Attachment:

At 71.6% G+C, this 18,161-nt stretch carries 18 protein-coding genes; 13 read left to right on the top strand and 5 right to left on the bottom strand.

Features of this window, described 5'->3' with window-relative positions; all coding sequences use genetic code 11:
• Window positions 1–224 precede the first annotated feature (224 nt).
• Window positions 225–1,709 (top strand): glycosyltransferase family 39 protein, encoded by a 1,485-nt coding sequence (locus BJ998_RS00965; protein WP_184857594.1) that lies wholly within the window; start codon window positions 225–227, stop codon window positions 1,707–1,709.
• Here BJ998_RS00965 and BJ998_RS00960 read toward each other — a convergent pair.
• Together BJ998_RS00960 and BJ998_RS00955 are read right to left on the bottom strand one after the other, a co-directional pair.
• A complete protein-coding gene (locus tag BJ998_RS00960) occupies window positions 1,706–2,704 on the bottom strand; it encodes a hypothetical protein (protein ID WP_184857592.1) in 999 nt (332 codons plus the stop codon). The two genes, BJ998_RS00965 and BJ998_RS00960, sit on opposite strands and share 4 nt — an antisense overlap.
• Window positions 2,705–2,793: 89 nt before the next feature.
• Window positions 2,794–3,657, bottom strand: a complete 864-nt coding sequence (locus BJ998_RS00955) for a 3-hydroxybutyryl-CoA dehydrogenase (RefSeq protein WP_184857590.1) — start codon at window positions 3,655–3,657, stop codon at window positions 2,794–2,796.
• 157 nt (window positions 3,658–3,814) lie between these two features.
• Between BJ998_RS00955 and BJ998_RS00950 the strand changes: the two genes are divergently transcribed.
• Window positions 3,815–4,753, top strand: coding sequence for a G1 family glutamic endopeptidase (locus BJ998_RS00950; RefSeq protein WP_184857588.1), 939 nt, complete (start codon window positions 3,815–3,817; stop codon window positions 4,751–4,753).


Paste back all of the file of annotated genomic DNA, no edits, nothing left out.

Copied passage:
At 71.6% G+C, this 18,161-nt stretch carries 18 protein-coding genes; 13 read left to right on the top strand and 5 right to left on the bottom strand.

Features of this window, described 5'->3' with window-relative positions; all coding sequences use genetic code 11:
• Window positions 1–224 precede the first annotated feature (224 nt).
• Window positions 225–1,709 (top strand): glycosyltransferase family 39 protein, encoded by a 1,485-nt coding sequence (locus BJ998_RS00965; protein WP_184857594.1) that lies wholly within the window; start codon window positions 225–227, stop codon window positions 1,707–1,709.
• Here BJ998_RS00965 and BJ998_RS00960 read toward each other — a convergent pair.
• Together BJ998_RS00960 and BJ998_RS00955 are read right to left on the bottom strand one after the other, a co-directional pair.
• A complete protein-coding gene (locus tag BJ998_RS00960) occupies window positions 1,706–2,704 on the bottom strand; it encodes a hypothetical protein (protein ID WP_184857592.1) in 999 nt (332 codons plus the stop codon). The two genes, BJ998_RS00965 and BJ998_RS00960, sit on opposite strands and share 4 nt — an antisense overlap.
• Window positions 2,705–2,793: 89 nt before the next feature.
• Window positions 2,794–3,657, bottom strand: a complete 864-nt coding sequence (locus BJ998_RS00955) for a 3-hydroxybutyryl-CoA dehydrogenase (RefSeq protein WP_184857590.1) — start codon at window positions 3,655–3,657, stop codon at window positions 2,794–2,796.
• 157 nt (window positions 3,658–3,814) lie between these two features.
• Between BJ998_RS00955 and BJ998_RS00950 the strand changes: the two genes are divergently transcribed.
• Window positions 3,815–4,753, top strand: coding sequence for a G1 family glutamic endopeptidase (locus BJ998_RS00950; RefSeq protein WP_184857588.1), 939 nt, complete (start codon window positions 3,815–3,817; stop codon window positions 4,751–4,753).